The latest data released by the Consumer Finance Protection Bureau in the CFPB’s report on student loans origination, indicated this type of loan continues its downward trend during 2018.
In a series of interactive graphics posted on its website, the bureau shows both the number of student loans and the amount of loans declining slightly in 2018. The trend has been downward since the 2010-11 school year, when the country was beginning to emerge from the great recession.
Though the actual figures available are only through June 2018, the CFPB projected the decline to continue through the fall, when August always is the peak of student loan originations.
Student Loan Origination and Volume 2018
The CFPB graphics present strictly raw data, with no analysis or adjustments for inflation. But in comparing the latest months available, the number of new student loans dropped dramatically from 2012 to 2013 and had continued the downward trend since that time.
At the height of the recession in 2009, the seasonally adjusted number of student loans originated in June was 2,113,868. By 2013, the seasonally adjusted number of loans originating in June had fallen to 1,371,548. By June 2018, the seasonally adjusted number of loans fell to 1,112,039. Those numbers project out to 25.4 million student loans in 2009, 16.5 million in 2013 and 13.3 million in 2018
The seasonally adjusted volume of student loans fluctuates more in the raw data but also is not adjusted for inflation. In June 2009 the seasonally adjusted volume was $10.15 billion, jumping to $14.59 billion in 2012, plummeting to $9.27 billion in 2013 and sitting at $11.10 billion in June 2018.
A separate study titled “Trends in Student Aid 2018” released by the College Board showed total student and parent borrowing was $105.5 billion in 2017-18, compared to $127.7 billion (in 2017 dollars) in 2010-11. The College Board assessment finds undergraduate borrowing continues to decrease from the 2012-13 peak, but graduate student borrowing has begun to increase again over the past couple of years.
A year-over-year evaluation in the CFPB’s report on student loans origination shows the number of student loans also continues a downward trend that has held steady of the past four years, following a larger decline in 2014. The volume of borrowing however seemed to bump up a bit in 2015 and again in 2017, but has fallen again in 2018.
One anomaly in the CFPB’s report on student loans origination that is unexplained is a projected jump in student loan borrowing in December 2018. For instance, the projection for August 2018 is for total borrowing to be just $24.8 billion, down from $34.8 billion in August 2017. However, the projected total borrowing for December 2018 is $13.7 billion, up from $6.9 billion in December 2017. The 2017 ratio of August to December dollars are similar through the past decade, so it’s difficult to understand why the projection for 2018 is so different.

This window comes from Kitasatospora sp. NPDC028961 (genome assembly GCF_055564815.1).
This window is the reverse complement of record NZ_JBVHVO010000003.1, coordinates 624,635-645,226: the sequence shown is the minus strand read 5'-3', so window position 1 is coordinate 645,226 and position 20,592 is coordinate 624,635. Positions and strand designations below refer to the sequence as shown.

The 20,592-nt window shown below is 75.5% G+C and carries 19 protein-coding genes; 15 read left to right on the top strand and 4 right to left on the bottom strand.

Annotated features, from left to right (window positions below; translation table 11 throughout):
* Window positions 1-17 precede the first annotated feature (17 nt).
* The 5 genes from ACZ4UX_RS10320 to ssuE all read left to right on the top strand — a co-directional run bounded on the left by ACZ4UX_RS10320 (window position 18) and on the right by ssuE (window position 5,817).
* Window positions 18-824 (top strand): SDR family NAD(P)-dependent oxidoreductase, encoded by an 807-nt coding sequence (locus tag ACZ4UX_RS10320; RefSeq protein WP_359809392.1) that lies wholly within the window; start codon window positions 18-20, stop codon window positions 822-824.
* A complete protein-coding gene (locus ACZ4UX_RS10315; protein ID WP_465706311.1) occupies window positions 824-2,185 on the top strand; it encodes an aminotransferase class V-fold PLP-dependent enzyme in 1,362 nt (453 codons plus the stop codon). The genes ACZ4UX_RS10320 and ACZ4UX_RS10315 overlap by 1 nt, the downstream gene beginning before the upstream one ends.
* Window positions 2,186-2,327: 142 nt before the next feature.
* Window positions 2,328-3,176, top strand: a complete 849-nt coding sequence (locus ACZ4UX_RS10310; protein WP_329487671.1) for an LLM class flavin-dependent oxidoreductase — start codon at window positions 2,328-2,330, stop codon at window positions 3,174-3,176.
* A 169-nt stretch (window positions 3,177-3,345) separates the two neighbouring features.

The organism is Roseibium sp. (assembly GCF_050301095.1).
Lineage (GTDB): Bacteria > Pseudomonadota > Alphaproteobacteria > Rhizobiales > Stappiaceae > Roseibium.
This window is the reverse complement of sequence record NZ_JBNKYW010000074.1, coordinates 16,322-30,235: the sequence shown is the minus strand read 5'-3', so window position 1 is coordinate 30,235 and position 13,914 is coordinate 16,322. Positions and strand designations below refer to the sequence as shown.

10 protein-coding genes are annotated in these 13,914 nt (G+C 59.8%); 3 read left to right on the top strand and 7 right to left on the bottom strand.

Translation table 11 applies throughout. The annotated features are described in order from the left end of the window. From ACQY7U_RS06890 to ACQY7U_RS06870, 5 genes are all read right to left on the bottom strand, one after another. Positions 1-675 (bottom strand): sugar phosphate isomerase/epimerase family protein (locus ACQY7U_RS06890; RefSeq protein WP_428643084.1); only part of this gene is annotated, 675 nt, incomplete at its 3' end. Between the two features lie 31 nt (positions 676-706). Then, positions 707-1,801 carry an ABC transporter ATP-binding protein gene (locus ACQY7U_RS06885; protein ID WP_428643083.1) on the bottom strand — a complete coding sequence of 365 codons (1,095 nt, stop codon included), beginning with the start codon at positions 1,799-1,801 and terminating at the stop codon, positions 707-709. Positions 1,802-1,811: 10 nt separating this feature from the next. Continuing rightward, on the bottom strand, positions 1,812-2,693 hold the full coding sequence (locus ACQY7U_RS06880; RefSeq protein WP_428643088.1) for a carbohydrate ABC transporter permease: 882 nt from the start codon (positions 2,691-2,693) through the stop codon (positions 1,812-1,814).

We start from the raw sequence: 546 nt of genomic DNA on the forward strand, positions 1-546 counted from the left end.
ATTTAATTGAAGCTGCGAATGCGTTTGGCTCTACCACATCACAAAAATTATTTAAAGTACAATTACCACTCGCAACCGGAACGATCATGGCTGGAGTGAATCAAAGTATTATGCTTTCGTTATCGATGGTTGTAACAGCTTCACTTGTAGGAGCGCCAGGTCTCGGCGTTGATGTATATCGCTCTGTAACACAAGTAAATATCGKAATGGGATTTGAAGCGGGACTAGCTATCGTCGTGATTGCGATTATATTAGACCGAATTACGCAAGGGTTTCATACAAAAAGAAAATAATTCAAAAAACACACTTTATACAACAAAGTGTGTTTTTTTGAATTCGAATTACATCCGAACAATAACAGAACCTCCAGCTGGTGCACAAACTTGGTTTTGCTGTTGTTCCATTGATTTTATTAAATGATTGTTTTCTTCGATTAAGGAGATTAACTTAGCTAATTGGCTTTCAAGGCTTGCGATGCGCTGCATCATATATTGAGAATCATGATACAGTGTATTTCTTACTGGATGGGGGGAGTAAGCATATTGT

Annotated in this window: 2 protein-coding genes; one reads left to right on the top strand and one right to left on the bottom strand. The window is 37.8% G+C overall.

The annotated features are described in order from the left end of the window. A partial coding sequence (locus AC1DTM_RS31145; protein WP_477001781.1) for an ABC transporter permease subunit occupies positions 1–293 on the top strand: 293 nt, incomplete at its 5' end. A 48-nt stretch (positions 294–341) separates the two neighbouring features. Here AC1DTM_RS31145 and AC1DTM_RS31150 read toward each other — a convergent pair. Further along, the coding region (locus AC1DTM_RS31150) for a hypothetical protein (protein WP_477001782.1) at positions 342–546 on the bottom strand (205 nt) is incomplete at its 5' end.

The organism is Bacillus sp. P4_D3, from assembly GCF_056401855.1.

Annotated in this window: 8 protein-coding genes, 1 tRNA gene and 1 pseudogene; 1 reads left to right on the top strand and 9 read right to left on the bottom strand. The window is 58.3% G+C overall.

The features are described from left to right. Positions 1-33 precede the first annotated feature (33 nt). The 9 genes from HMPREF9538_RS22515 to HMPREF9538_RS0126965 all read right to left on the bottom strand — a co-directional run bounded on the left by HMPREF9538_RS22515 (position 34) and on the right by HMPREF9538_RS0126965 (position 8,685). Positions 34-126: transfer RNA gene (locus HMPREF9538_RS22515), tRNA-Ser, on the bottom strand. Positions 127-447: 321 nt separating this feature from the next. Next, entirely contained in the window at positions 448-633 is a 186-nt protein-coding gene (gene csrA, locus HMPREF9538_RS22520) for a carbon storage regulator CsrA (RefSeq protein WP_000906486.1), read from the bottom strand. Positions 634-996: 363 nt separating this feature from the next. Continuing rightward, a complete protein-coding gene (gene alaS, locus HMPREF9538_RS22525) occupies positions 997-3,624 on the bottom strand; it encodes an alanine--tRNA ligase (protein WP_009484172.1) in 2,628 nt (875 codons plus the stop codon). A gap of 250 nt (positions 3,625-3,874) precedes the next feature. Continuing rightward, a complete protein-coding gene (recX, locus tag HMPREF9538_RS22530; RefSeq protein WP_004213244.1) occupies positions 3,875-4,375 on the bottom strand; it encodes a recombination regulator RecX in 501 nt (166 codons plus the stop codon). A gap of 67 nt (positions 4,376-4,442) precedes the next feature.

The projection for the number of loan originations for December 2018 was pegged at 684,688, compared to 479,832 in December 2017. That projects to an average new loan of $20,000 in 2018, compared to $14,380 in 2017, further adding to the mystery of the projection.
Geographical Student Borrowing Numbers
The CFPB also published a state-by-state graphic that shows wild fluctuation in student loan originations. The graphic compares July 2018 loan origination to July 2017, but there are no other months included nor seasonal adjustments that might explain the disparities.
The map shows 23 states with an increase in the number of student loan originations of 16 percent or greater. Twelve states show a decrease in originations of 16 percent or greater. Another 7 states increase between 6 percent and 15 percent while 4 show a decrease in that range. The remaining 5 states range between a 5 percent decrease and a 5 percent increase. The District of Columbia is included in the figures.
The greatest increase goes to Alaska at 195 percent, while the largest decrease was in South Dakota at minus 78 percent. The state closest to holding steady was Maryland at minus 1 percent, while Texas saw an increase of only 2 percent.
What the Student Loan Trends Mean
The College Board report notes that colleges and universities have been increasing grant aid to students during the past few years, which has helped reduce students’ reliance on loans to a small degree. One downward trend during that time is the amount of federal grants has declined.
With 17 percent of student loan borrowers in default on their loans and another 29 percent paying on their loans on an income-based payment schedule, a trend toward less reliance on student loans is welcome.
Studies abound on how the younger generation is delaying home buying and even having children because of their student debt.